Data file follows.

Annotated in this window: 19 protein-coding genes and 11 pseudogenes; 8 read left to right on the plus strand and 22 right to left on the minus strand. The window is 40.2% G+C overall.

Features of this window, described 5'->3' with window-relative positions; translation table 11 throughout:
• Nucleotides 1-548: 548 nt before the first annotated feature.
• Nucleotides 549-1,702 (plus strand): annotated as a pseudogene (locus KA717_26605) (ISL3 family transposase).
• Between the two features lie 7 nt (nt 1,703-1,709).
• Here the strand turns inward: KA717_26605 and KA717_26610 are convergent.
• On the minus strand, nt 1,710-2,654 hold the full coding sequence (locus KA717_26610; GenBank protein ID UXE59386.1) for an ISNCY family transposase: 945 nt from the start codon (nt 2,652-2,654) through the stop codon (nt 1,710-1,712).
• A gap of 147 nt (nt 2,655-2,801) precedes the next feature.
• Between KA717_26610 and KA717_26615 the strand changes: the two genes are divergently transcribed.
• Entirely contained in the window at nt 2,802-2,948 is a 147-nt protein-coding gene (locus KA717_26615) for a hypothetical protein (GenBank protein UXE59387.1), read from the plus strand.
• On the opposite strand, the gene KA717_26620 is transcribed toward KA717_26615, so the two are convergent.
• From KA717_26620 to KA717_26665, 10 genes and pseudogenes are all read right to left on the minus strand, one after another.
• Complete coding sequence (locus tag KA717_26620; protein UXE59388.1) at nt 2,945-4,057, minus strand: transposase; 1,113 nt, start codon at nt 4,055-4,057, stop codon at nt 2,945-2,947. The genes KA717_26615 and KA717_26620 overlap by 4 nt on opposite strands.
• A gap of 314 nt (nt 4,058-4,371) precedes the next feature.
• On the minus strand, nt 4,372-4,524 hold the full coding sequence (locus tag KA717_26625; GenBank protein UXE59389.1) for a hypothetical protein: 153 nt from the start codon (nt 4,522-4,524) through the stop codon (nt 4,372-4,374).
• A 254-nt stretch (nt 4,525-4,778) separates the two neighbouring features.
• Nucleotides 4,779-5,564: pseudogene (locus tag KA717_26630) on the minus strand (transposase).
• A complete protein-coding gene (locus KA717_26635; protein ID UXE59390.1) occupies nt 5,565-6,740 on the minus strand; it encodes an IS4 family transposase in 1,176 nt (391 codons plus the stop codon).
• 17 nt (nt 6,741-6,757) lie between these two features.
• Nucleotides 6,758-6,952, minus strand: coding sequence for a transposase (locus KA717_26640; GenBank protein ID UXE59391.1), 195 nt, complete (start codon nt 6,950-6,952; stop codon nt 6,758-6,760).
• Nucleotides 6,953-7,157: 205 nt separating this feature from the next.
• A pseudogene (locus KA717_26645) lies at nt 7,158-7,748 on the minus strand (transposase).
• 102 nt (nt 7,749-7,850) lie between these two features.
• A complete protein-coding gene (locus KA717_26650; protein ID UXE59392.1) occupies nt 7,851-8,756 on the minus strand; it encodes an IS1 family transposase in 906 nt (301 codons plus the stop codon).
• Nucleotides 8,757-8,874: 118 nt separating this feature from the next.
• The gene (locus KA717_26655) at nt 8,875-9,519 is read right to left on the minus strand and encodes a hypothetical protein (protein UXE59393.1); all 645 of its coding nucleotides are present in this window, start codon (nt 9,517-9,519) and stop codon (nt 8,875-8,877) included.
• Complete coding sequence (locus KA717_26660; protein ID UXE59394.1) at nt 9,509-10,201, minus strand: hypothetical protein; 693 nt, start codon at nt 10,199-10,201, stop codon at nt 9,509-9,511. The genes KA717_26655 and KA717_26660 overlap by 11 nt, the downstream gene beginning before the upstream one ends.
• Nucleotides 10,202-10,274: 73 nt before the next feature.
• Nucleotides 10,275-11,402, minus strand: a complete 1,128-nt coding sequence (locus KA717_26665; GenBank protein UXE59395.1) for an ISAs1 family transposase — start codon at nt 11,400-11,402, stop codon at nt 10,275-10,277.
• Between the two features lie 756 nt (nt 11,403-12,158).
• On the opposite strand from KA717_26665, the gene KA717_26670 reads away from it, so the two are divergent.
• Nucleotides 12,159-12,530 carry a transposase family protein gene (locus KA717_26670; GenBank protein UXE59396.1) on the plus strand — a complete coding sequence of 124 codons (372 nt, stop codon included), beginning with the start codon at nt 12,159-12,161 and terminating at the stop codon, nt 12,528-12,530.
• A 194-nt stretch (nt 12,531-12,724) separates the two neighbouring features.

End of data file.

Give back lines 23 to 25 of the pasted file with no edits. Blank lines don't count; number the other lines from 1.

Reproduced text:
• 102 nt (nt 7,749-7,850) lie between these two features.
• A complete protein-coding gene (locus KA717_26650; protein ID UXE59392.1) occupies nt 7,851-8,756 on the minus strand; it encodes an IS1 family transposase in 906 nt (301 codons plus the stop codon).
• Nucleotides 8,757-8,874: 118 nt separating this feature from the next.